[Shazad Amin]: Prevent is part of the UK government's counterterrorism strategy. Basically, the government says we need to kind of find these people before they become violent. So suddenly the workplaces became potential areas for identifying people and children.

[Rania Hafez]: I think Prevent when it came to the fore, it started worrying quite a few of us teachers. Prevent was, it's fair to say, poisoning the relationship between tutors and students. But also it was targeting particular groups of students, namely Muslim students.

[Fatima voiceover]: The school missed my son's need, he needed support, and the school failed to give him that support. In fact, they failed to even recognise that need, because they were so hell-bent on "This is a brown Muslim boy, he must be a terrorist". He was profiled.

[Shazad Amin]: The evidence shows, that a British Muslim is eight times more likely to be referred to a Channel programme under Prevent. Now, you might say, well, what's the big deal about that, but that shows it's clearly discriminatory. If the political will was there, the actual research could be done to identify what are the risk factors that leads someone to committing a terrorist act? Rather than simply having this scattergun approach where you refer essentially, anyone you're a bit worried about. And that's what's happening.

[Rania Hafez]: This policy is problematic for all of us as citizens because it is actually creating a them and us binary. It's also restricting freedom of speech and thought for everybody. It starts now with people of a Muslim faith, but that extends.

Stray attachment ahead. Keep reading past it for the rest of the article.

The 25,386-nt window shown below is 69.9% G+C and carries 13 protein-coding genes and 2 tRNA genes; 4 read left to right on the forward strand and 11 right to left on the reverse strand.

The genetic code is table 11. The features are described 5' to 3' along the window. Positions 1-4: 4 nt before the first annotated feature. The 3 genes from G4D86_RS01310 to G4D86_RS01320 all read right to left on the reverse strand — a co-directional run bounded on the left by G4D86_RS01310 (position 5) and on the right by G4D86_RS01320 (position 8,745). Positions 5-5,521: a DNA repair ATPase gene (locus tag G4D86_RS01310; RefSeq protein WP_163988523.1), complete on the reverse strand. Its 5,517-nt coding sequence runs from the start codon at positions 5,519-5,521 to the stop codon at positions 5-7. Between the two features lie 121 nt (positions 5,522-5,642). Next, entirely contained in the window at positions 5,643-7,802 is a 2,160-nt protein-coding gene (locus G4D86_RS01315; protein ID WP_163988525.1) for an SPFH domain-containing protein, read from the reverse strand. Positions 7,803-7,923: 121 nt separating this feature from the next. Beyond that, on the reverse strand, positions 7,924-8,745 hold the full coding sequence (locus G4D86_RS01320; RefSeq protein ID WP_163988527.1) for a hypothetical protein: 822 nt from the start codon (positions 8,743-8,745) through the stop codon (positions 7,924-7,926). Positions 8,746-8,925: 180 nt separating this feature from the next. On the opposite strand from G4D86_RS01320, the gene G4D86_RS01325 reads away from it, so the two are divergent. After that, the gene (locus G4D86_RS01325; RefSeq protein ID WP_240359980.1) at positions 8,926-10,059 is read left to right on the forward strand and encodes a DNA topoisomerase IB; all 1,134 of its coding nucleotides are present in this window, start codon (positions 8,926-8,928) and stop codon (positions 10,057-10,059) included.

[Voiceover]: The Prevent strategy puts at risk the rights and freedoms of people -particularly Muslims- across the UK. Watch our full film on Prevent to find out more about this controversial strategy and the concerns around the government’s review of it.
Discrimination, Institutions, Justice

What is Prevent? [Official Trailer]

Published on 18 Jul 2022

Prevent is a controversial aspect of the government’s anti-terrorism strategy, that many argue puts at risk the rights and freedoms of people – particularly Muslims – across the UK. This film explores the issues with Prevent, the government’s review of it and why 17 human rights organisations decided to boycott that review after Sir William Shawcross was appointed to lead it.

It features interviews with: Rania Hafez, senior education lecturer at the University of Greenwich, who tells us about how Prevent has impacted the education sector. Dr Shazad Amin, Deputy Chair of MEND (Muslim Engagement and Development), who provides an overall context of the issues with Prevent, and why MEND (along with 16 other organisations) signed up to the aforementioned boycott. And finally an anonymous story of a mother whose son was unfairly referred to Prevent at just 11 years old.

You can watch the full film here.

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